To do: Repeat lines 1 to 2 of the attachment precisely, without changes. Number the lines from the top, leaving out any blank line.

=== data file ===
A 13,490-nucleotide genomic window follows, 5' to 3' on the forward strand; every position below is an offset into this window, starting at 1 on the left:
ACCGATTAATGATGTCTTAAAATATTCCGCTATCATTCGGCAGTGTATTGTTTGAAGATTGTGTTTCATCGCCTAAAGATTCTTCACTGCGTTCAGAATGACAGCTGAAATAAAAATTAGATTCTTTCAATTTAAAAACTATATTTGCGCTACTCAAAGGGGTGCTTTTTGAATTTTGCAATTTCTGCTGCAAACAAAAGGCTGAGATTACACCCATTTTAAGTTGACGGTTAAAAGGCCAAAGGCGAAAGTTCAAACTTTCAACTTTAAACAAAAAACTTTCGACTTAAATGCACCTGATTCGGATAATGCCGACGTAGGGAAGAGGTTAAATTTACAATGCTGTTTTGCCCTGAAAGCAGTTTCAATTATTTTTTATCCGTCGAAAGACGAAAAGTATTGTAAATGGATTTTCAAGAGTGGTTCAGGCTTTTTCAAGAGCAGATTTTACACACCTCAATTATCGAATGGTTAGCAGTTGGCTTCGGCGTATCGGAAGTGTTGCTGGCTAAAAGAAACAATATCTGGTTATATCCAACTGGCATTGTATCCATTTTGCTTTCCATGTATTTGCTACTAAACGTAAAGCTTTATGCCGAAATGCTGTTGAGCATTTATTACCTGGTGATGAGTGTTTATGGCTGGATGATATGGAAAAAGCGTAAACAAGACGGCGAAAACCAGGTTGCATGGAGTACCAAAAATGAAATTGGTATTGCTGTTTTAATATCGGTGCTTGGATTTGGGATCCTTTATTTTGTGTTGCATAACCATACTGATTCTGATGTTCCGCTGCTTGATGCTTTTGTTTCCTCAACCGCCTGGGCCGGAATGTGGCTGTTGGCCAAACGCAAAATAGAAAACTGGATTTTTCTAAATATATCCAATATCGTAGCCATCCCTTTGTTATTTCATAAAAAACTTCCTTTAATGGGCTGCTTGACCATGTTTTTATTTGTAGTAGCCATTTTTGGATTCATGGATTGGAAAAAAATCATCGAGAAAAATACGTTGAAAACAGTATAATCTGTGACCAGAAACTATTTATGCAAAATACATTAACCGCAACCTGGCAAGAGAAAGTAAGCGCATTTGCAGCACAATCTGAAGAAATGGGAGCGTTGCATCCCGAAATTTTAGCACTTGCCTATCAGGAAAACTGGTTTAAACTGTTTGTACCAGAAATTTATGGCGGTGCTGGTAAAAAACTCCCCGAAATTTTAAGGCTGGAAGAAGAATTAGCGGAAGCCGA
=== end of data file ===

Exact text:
A 13,490-nucleotide genomic window follows, 5' to 3' on the forward strand; every position below is an offset into this window, starting at 1 on the left:
ACCGATTAATGATGTCTTAAAATATTCCGCTATCATTCGGCAGTGTATTGTTTGAAGATTGTGTTTCATCGCCTAAAGATTCTTCACTGCGTTCAGAATGACAGCTGAAATAAAAATTAGATTCTTTCAATTTAAAAACTATATTTGCGCTACTCAAAGGGGTGCTTTTTGAATTTTGCAATTTCTGCTGCAAACAAAAGGCTGAGATTACACCCATTTTAAGTTGACGGTTAAAAGGCCAAAGGCGAAAGTTCAAACTTTCAACTTTAAACAAAAAACTTTCGACTTAAATGCACCTGATTCGGATAATGCCGACGTAGGGAAGAGGTTAAATTTACAATGCTGTTTTGCCCTGAAAGCAGTTTCAATTATTTTTTATCCGTCGAAAGACGAAAAGTATTGTAAATGGATTTTCAAGAGTGGTTCAGGCTTTTTCAAGAGCAGATTTTACACACCTCAATTATCGAATGGTTAGCAGTTGGCTTCGGCGTATCGGAAGTGTTGCTGGCTAAAAGAAACAATATCTGGTTATATCCAACTGGCATTGTATCCATTTTGCTTTCCATGTATTTGCTACTAAACGTAAAGCTTTATGCCGAAATGCTGTTGAGCATTTATTACCTGGTGATGAGTGTTTATGGCTGGATGATATGGAAAAAGCGTAAACAAGACGGCGAAAACCAGGTTGCATGGAGTACCAAAAATGAAATTGGTATTGCTGTTTTAATATCGGTGCTTGGATTTGGGATCCTTTATTTTGTGTTGCATAACCATACTGATTCTGATGTTCCGCTGCTTGATGCTTTTGTTTCCTCAACCGCCTGGGCCGGAATGTGGCTGTTGGCCAAACGCAAAATAGAAAACTGGATTTTTCTAAATATATCCAATATCGTAGCCATCCCTTTGTTATTTCATAAAAAACTTCCTTTAATGGGCTGCTTGACCATGTTTTTATTTGTAGTAGCCATTTTTGGATTCATGGATTGGAAAAAAATCATCGAGAAAAATACGTTGAAAACAGTATAATCTGTGACCAGAAACTATTTATGCAAAATACATTAACCGCAACCTGGCAAGAGAAAGTAAGCGCATTTGCAGCACAATCTGAAGAAATGGGAGCGTTGCATCCCGAAATTTTAGCACTTGCCTATCAGGAAAACTGGTTTAAACTGTTTGTACCAGAAATTTATGGCGGTGCTGGTAAAAAACTCCCCGAAATTTTAAGGCTGGAAGAAGAATTAGCGGAAGCCGA